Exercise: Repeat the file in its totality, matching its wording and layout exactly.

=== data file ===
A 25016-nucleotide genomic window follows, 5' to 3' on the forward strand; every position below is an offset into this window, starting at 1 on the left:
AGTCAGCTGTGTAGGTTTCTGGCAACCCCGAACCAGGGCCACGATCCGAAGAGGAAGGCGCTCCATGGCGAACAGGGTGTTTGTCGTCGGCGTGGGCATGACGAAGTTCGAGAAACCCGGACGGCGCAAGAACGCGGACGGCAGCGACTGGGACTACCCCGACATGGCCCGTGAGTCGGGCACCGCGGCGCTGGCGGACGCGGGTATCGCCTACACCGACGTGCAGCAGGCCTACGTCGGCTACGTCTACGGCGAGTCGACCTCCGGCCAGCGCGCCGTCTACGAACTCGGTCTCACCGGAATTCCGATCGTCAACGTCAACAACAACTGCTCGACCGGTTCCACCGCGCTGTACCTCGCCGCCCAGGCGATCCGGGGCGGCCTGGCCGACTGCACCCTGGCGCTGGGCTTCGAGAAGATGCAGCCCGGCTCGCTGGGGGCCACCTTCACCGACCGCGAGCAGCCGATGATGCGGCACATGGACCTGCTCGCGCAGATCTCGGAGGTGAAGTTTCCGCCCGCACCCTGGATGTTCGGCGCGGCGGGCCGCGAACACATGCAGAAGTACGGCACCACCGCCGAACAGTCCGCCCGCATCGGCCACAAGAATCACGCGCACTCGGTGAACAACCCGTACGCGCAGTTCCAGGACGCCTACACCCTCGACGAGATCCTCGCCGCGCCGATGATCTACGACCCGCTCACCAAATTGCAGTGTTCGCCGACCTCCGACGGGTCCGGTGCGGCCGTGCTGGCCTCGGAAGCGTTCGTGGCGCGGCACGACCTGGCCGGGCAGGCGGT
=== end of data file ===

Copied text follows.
A 25016-nucleotide genomic window follows, 5' to 3' on the forward strand; every position below is an offset into this window, starting at 1 on the left:
AGTCAGCTGTGTAGGTTTCTGGCAACCCCGAACCAGGGCCACGATCCGAAGAGGAAGGCGCTCCATGGCGAACAGGGTGTTTGTCGTCGGCGTGGGCATGACGAAGTTCGAGAAACCCGGACGGCGCAAGAACGCGGACGGCAGCGACTGGGACTACCCCGACATGGCCCGTGAGTCGGGCACCGCGGCGCTGGCGGACGCGGGTATCGCCTACACCGACGTGCAGCAGGCCTACGTCGGCTACGTCTACGGCGAGTCGACCTCCGGCCAGCGCGCCGTCTACGAACTCGGTCTCACCGGAATTCCGATCGTCAACGTCAACAACAACTGCTCGACCGGTTCCACCGCGCTGTACCTCGCCGCCCAGGCGATCCGGGGCGGCCTGGCCGACTGCACCCTGGCGCTGGGCTTCGAGAAGATGCAGCCCGGCTCGCTGGGGGCCACCTTCACCGACCGCGAGCAGCCGATGATGCGGCACATGGACCTGCTCGCGCAGATCTCGGAGGTGAAGTTTCCGCCCGCACCCTGGATGTTCGGCGCGGCGGGCCGCGAACACATGCAGAAGTACGGCACCACCGCCGAACAGTCCGCCCGCATCGGCCACAAGAATCACGCGCACTCGGTGAACAACCCGTACGCGCAGTTCCAGGACGCCTACACCCTCGACGAGATCCTCGCCGCGCCGATGATCTACGACCCGCTCACCAAATTGCAGTGTTCGCCGACCTCCGACGGGTCCGGTGCGGCCGTGCTGGCCTCGGAAGCGTTCGTGGCGCGGCACGACCTGGCCGGGCAGGCGGT